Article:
Production Value and Watchability part 1

Author: Matt Lowery
Posted: Jan 31, 2013

A lot of things stand out when I think about why I love to watch football. What I want to talk about here, however, are the things that don’t stick out; the little things I take for granted when I watch a game. Things that happen in the background that dramatically affect my ability to watch and enjoy a game on TV. I’m speaking of things like the number of camera angles available, the placement of those cameras, sideline microphones, motion graphics that analyze replays- stuff of that nature. Let’s call the sum of these elements “Production Value”.


Production Value in modern sports improves exponentially each year, and I would argue that it’s the single most important factor influencing our enjoyment of televised sports- more than who is playing, more than our fundamental enjoyment of the game itself. If that statement doesn’t sound right to you, watch a couple minutes of high school game film. If an NFL game looked like this, you either wouldn’t watch it, or you would watch it and enjoy it less.

In the Production Value equation, there are too many variables to address in a single blog post, so I’d like to focus on an item I feel has changed the way we watch the game as much or more than any other element. I’m talking about the 1st & 10 Graphics System, otherwise known as the first down marker, still-otherwise-known-as “that yellow line that tells you where the guy with the ball needs to get to”. I’m not going to into depth about how the system works; several fine folks have already done that elsewhere. Instead, I’d like to simply pay homage to a technical masterpiece that often gets taken for granted.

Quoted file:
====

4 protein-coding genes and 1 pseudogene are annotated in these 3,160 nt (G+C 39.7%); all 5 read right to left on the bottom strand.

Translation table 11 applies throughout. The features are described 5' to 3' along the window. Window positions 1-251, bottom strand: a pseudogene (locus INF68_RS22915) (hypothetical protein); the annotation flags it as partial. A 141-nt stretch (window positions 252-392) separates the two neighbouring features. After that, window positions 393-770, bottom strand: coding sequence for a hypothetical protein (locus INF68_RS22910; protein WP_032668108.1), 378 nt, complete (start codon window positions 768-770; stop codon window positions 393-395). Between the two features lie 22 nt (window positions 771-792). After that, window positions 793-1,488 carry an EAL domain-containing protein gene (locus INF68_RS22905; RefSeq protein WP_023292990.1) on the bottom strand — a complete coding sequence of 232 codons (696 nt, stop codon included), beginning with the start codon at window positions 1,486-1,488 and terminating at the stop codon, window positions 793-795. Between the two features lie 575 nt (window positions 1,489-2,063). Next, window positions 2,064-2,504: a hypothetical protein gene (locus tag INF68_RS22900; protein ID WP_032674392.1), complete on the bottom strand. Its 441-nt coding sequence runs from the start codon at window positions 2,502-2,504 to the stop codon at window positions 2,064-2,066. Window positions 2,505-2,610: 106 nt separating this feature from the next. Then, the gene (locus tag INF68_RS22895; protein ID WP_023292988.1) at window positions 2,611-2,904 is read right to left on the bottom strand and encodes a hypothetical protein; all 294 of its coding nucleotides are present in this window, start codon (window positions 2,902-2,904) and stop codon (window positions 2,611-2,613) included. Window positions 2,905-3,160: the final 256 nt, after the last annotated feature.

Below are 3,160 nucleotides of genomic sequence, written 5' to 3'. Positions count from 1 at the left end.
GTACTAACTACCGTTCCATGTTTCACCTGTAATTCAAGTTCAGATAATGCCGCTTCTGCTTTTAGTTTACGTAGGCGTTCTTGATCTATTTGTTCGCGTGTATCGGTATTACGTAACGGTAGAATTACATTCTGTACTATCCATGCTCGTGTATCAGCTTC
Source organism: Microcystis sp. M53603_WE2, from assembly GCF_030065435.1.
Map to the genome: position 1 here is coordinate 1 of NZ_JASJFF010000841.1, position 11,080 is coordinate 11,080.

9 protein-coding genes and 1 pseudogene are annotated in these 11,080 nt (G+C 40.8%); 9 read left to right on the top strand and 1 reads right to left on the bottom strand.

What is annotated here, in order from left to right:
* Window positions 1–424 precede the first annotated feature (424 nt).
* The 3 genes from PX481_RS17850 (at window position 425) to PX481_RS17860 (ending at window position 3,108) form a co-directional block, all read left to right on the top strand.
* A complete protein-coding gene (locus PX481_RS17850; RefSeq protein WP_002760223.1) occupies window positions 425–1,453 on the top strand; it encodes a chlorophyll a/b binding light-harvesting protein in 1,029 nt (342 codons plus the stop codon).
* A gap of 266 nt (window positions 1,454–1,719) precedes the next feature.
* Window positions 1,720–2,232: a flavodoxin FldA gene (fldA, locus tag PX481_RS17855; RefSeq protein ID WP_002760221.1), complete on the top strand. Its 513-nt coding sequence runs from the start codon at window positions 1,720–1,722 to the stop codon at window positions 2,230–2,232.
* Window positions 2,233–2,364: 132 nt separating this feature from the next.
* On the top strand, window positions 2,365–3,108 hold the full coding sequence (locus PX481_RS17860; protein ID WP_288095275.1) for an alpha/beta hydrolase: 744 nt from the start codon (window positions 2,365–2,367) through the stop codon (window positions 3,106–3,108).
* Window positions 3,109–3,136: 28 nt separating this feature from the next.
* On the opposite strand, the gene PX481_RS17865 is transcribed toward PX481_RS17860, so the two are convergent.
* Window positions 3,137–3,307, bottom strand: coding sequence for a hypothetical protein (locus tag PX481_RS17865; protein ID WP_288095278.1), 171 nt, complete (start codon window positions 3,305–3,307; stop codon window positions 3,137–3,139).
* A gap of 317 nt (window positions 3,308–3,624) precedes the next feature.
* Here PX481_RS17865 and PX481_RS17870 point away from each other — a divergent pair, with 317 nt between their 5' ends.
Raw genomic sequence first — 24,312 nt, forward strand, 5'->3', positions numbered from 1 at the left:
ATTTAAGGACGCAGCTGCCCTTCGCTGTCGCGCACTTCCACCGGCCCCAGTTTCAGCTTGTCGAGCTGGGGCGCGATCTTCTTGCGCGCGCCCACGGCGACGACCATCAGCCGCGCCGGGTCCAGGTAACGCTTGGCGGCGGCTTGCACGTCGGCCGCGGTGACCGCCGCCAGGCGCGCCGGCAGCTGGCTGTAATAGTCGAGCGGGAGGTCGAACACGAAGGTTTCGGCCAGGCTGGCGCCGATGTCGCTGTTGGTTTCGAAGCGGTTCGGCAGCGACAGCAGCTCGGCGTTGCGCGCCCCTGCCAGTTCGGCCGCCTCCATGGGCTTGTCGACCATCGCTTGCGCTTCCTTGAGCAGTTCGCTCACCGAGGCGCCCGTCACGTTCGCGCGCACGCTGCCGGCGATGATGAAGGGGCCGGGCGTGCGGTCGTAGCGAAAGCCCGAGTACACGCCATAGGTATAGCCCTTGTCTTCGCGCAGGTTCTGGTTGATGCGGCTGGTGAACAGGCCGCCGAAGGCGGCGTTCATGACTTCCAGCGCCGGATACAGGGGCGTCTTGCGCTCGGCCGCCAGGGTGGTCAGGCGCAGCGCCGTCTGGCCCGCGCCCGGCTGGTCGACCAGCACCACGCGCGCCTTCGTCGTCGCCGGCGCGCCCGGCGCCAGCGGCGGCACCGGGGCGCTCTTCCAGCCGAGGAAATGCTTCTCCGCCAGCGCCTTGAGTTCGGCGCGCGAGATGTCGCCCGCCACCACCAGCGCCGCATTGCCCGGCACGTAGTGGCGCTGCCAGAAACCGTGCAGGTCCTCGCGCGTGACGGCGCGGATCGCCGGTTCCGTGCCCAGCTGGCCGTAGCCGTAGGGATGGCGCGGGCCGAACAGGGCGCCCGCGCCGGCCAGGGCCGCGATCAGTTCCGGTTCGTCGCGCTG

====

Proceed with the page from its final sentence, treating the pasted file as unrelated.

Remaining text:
Think back to the early 1990’s. Can you remember how stressful life was before the yellow line? I mean, did Emmitt get the first down or not? We had to wait for the chain gang to find out, for crying out loud. The CHAIN GANG! (which is the most hardcore job title in the NFL while being, at the same time, the most boring job - which I think is funny). We had no idea what we were missing. Then came the yellow line. With the yellow line, we didn’t have to guess. We didn’t have to worry. We knew exactly how far the dude with the ball needed to go.

But it’s more than that. The fact that the yellow line has become so ubiquitous, so taken for granted and universally adopted, is the greatest argument for its importance. For me, it has become an extension of the game. It’s most valuable characteristic is that we don’t think about it, we simply expect for it to be there. It doesn’t draw attention to itself - it merely enhances our enjoyment of the game. That’s what great production technique should do. It should make the thing it is applied to (a football game in this example) more entertaining, while at the same time being transparent enough that it doesn’t make a spectacle of itself. This is the magic of cinema and television.

The yellow line made its debut on September 27, 1998. New York Times reporter Matt Lake notes that “a 1999 Harris poll found that 92 percent of football fans wanted to see the virtual first-down strip in future broadcasts." And so they have — since that first broadcast, by ESPN, all the sports networks have hustled to adopt the technology.”

That, my friends, is what they call a touchdown.

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